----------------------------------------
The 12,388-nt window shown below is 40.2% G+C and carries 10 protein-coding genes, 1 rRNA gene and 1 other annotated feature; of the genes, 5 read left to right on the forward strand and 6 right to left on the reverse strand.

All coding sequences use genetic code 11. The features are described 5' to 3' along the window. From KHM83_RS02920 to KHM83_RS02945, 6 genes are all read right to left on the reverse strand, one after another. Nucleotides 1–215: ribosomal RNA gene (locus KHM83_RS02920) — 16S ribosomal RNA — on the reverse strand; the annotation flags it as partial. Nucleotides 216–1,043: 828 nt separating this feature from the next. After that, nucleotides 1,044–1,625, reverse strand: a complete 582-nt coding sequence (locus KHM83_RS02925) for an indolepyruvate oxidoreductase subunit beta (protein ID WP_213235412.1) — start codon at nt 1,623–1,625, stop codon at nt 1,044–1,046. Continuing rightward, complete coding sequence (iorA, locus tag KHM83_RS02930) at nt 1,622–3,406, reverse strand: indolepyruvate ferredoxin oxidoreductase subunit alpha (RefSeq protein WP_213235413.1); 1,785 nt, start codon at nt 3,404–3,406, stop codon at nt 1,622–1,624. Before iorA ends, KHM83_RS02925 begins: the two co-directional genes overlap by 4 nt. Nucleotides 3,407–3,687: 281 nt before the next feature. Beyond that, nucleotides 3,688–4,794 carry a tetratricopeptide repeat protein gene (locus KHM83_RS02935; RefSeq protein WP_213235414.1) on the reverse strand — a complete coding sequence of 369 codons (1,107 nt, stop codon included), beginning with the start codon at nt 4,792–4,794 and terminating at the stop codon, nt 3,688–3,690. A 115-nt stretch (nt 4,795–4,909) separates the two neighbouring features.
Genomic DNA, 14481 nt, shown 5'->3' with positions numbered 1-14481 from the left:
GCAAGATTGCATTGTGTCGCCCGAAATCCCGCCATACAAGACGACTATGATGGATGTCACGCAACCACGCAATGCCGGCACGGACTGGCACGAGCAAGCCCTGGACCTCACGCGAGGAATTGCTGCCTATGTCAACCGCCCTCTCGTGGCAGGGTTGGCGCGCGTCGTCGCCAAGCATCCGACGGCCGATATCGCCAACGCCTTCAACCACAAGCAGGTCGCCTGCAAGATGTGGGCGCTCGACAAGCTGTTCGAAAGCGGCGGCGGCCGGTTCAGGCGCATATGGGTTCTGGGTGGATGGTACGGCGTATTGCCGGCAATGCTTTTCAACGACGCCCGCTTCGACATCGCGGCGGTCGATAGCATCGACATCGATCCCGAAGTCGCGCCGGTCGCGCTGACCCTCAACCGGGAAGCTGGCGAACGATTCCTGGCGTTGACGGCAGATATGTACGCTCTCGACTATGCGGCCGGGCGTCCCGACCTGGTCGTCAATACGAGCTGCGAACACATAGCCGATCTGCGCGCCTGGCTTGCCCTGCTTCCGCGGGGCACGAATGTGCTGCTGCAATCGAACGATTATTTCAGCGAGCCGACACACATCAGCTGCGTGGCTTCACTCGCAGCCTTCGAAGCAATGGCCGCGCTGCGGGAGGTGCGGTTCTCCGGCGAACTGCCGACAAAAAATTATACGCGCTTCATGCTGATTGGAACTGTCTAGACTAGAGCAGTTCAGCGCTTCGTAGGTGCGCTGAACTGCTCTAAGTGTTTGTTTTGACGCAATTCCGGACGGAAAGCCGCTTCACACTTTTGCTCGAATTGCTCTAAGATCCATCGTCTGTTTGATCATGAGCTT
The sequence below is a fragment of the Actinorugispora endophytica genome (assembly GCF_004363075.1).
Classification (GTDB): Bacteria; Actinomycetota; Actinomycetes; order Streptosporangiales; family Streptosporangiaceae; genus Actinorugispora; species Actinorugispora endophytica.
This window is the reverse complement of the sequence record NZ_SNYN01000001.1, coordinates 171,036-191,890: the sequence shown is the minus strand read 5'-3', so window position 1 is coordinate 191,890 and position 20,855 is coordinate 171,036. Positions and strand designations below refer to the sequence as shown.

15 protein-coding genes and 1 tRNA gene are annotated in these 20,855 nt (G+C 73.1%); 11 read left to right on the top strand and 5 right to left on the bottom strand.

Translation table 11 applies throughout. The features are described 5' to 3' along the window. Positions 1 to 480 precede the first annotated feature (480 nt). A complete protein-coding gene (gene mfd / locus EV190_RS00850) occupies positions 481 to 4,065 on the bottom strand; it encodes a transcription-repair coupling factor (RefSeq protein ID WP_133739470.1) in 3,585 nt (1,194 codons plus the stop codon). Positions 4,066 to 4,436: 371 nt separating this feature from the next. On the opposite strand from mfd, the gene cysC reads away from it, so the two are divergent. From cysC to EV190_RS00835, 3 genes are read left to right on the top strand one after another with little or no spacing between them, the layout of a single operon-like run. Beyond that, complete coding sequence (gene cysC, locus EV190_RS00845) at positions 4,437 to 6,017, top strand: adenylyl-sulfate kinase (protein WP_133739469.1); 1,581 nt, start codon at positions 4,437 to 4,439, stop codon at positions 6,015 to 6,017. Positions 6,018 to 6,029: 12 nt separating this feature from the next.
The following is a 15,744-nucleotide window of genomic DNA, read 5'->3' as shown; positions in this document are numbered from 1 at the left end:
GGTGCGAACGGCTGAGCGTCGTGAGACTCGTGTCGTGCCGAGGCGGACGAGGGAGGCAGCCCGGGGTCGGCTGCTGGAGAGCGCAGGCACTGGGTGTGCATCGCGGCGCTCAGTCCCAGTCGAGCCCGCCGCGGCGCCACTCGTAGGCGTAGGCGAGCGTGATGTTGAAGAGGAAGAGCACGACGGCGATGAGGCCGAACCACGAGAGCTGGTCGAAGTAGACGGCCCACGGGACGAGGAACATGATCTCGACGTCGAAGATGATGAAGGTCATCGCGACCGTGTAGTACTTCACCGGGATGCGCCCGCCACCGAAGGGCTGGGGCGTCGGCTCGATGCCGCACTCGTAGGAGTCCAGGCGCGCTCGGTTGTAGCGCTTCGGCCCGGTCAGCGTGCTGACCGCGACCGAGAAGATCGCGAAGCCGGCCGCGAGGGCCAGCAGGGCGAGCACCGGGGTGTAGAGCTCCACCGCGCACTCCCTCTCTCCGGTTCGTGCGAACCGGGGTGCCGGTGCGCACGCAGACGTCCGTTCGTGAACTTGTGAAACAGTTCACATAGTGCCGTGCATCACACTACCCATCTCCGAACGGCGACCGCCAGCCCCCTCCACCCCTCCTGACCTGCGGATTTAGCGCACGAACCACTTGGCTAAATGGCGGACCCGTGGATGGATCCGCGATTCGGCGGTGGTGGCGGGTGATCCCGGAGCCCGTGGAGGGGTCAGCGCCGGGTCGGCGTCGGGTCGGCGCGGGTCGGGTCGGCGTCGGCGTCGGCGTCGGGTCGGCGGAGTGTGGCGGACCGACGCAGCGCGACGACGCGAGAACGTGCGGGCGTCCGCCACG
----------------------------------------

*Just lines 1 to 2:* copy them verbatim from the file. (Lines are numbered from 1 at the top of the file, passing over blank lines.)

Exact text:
The 12,388-nt window shown below is 40.2% G+C and carries 10 protein-coding genes, 1 rRNA gene and 1 other annotated feature; of the genes, 5 read left to right on the forward strand and 6 right to left on the reverse strand.

All coding sequences use genetic code 11. The features are described 5' to 3' along the window. From KHM83_RS02920 to KHM83_RS02945, 6 genes are all read right to left on the reverse strand, one after another. Nucleotides 1–215: ribosomal RNA gene (locus KHM83_RS02920) — 16S ribosomal RNA — on the reverse strand; the annotation flags it as partial. Nucleotides 216–1,043: 828 nt separating this feature from the next. After that, nucleotides 1,044–1,625, reverse strand: a complete 582-nt coding sequence (locus KHM83_RS02925) for an indolepyruvate oxidoreductase subunit beta (protein ID WP_213235412.1) — start codon at nt 1,623–1,625, stop codon at nt 1,044–1,046. Continuing rightward, complete coding sequence (iorA, locus tag KHM83_RS02930) at nt 1,622–3,406, reverse strand: indolepyruvate ferredoxin oxidoreductase subunit alpha (RefSeq protein WP_213235413.1); 1,785 nt, start codon at nt 3,404–3,406, stop codon at nt 1,622–1,624. Before iorA ends, KHM83_RS02925 begins: the two co-directional genes overlap by 4 nt. Nucleotides 3,407–3,687: 281 nt before the next feature. Beyond that, nucleotides 3,688–4,794 carry a tetratricopeptide repeat protein gene (locus KHM83_RS02935; RefSeq protein WP_213235414.1) on the reverse strand — a complete coding sequence of 369 codons (1,107 nt, stop codon included), beginning with the start codon at nt 4,792–4,794 and terminating at the stop codon, nt 3,688–3,690. A 115-nt stretch (nt 4,795–4,909) separates the two neighbouring features.